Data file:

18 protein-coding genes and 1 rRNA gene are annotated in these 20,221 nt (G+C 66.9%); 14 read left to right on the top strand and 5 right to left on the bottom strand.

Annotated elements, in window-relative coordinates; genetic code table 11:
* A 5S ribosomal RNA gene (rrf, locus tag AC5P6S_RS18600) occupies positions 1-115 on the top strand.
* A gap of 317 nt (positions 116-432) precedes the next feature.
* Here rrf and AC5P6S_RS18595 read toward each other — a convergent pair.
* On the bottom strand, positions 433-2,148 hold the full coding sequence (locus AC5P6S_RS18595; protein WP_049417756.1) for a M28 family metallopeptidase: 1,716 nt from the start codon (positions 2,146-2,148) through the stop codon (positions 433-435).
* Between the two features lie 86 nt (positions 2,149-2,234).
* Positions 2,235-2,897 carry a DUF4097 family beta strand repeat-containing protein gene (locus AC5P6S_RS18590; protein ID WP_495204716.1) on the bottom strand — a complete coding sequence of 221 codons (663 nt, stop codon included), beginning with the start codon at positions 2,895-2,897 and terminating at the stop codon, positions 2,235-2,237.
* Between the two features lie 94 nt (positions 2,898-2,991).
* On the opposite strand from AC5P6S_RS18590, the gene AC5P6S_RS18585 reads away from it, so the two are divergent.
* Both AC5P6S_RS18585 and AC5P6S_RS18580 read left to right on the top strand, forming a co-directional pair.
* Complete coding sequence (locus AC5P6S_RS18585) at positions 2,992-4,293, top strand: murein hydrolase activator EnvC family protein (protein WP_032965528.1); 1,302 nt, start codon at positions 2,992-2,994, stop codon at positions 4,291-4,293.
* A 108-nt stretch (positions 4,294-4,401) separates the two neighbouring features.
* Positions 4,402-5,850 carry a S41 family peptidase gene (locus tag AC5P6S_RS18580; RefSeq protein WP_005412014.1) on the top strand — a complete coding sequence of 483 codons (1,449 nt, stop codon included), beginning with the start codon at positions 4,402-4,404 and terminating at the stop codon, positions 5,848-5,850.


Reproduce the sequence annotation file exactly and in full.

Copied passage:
18 protein-coding genes and 1 rRNA gene are annotated in these 20,221 nt (G+C 66.9%); 14 read left to right on the top strand and 5 right to left on the bottom strand.

Annotated elements, in window-relative coordinates; genetic code table 11:
* A 5S ribosomal RNA gene (rrf, locus tag AC5P6S_RS18600) occupies positions 1-115 on the top strand.
* A gap of 317 nt (positions 116-432) precedes the next feature.
* Here rrf and AC5P6S_RS18595 read toward each other — a convergent pair.
* On the bottom strand, positions 433-2,148 hold the full coding sequence (locus AC5P6S_RS18595; protein WP_049417756.1) for a M28 family metallopeptidase: 1,716 nt from the start codon (positions 2,146-2,148) through the stop codon (positions 433-435).
* Between the two features lie 86 nt (positions 2,149-2,234).
* Positions 2,235-2,897 carry a DUF4097 family beta strand repeat-containing protein gene (locus AC5P6S_RS18590; protein ID WP_495204716.1) on the bottom strand — a complete coding sequence of 221 codons (663 nt, stop codon included), beginning with the start codon at positions 2,895-2,897 and terminating at the stop codon, positions 2,235-2,237.
* Between the two features lie 94 nt (positions 2,898-2,991).
* On the opposite strand from AC5P6S_RS18590, the gene AC5P6S_RS18585 reads away from it, so the two are divergent.
* Both AC5P6S_RS18585 and AC5P6S_RS18580 read left to right on the top strand, forming a co-directional pair.
* Complete coding sequence (locus AC5P6S_RS18585) at positions 2,992-4,293, top strand: murein hydrolase activator EnvC family protein (protein WP_032965528.1); 1,302 nt, start codon at positions 2,992-2,994, stop codon at positions 4,291-4,293.
* A 108-nt stretch (positions 4,294-4,401) separates the two neighbouring features.
* Positions 4,402-5,850 carry a S41 family peptidase gene (locus tag AC5P6S_RS18580; RefSeq protein WP_005412014.1) on the top strand — a complete coding sequence of 483 codons (1,449 nt, stop codon included), beginning with the start codon at positions 4,402-4,404 and terminating at the stop codon, positions 5,848-5,850.